Day 238 – It’s estimated that there are around 900 million dogs in the world. That means there are a lot of bowls to fill, walks to be taken and poop to clean up. As this blog as mentioned on numerous occasions, I have been on a mission to make my home more environmentally friendly. Just taking the recyclables out to the recycle bin was just not cutting it. So, as I made my way around the house making changes that would benefit the planet, I came across the dog poop issue. I thought I solved the problem by purchasing 100% biodegradable and certified compostable poop bags. Unfortunately, as I was doing research on my biodegradable trash bags (Day 12), I found out a very important fact. Unless that biodegradable/compostable bag is finding its way to a commercial composter and not the landfill, it will not breakdown very easily. Oxygen and warm temperatures are needed in the composting process. Since these two important factors are missing in the landfill, these bags end up staying intact for a very long time.
I looked up commercial composting facilities that deal in dog waste and found nothing in my city or state. There are very few in the country. I looked into at-home dog waste composting systems and they did not appear to be ideal, especially living in a rather dense city dwelling. I’m sure the neighbors would not have appreciated that very much. I even looked up information about flushing dog waste down the toilet. From what I read it was not advised. Also, leaving where it lies is never a good option. People like myself that are magnets for stepping in poop, really do not appreciate those that do not pick up after their dogs. Not to mention there are health concerns connected to not properly disposing of dog waste.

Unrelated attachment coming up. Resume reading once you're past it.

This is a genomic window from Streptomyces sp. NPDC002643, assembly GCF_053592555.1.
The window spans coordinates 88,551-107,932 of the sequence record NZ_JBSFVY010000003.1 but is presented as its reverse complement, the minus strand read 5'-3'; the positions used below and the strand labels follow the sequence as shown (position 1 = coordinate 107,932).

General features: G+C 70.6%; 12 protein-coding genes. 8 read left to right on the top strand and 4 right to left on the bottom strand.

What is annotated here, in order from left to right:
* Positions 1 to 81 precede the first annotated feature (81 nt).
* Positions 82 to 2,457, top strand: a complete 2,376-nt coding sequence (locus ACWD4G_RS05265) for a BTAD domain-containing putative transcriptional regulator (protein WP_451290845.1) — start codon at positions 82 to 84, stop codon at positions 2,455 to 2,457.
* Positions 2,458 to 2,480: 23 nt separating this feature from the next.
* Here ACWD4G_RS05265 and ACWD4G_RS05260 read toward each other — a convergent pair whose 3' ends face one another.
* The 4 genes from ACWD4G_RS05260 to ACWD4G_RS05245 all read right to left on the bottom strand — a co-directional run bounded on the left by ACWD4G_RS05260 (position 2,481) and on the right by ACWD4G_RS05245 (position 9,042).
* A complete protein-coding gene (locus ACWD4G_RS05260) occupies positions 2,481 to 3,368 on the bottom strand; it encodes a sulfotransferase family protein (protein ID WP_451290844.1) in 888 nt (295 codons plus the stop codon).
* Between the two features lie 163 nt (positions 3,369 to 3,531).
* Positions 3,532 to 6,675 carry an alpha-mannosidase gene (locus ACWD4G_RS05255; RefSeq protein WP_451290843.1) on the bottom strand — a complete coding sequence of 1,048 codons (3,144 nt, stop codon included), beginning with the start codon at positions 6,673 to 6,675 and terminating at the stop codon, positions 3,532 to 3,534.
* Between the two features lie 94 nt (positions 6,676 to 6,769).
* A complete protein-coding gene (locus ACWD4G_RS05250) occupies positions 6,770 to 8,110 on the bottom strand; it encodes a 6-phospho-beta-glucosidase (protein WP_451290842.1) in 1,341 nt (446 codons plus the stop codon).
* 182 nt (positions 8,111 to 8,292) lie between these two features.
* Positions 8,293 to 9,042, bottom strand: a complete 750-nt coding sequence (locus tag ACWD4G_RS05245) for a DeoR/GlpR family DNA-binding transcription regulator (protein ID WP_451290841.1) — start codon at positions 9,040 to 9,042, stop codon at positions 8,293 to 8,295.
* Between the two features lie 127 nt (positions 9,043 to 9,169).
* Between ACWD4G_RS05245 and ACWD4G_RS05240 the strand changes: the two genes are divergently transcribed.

My final solution was to try to minimize the number of bags I put in the trash. Since my dogs prefer to go number two in the backyard, this option was the easiest for us. So, I purchased a small metal garbage can. Once, the waste is picked up the bag goes in the can. I continue to use the same bag until it is filled. I used to use around two to three bags a day, wanting to make sure I kept the backyard clean of dog waste. Now we use one bag every two to three days*. If you do the math, we are down to under 150 bags a year instead of using over 1,000 bags.
As for those biodegradable/compostable poop bags, I will continue to use them. Since, Doogy Be Good bags are made from cornstarch and other bio-based components, when they do eventually breakdown, they will not be releasing any toxic chemicals.
On this National Dog Day find ways that you and your dog can help be more environmentally friendly.
*During the summer months, bag use increases compared to the cooler months. I don’t think I need to explain why.
Tomorrow, the importance of extended producer responsibility.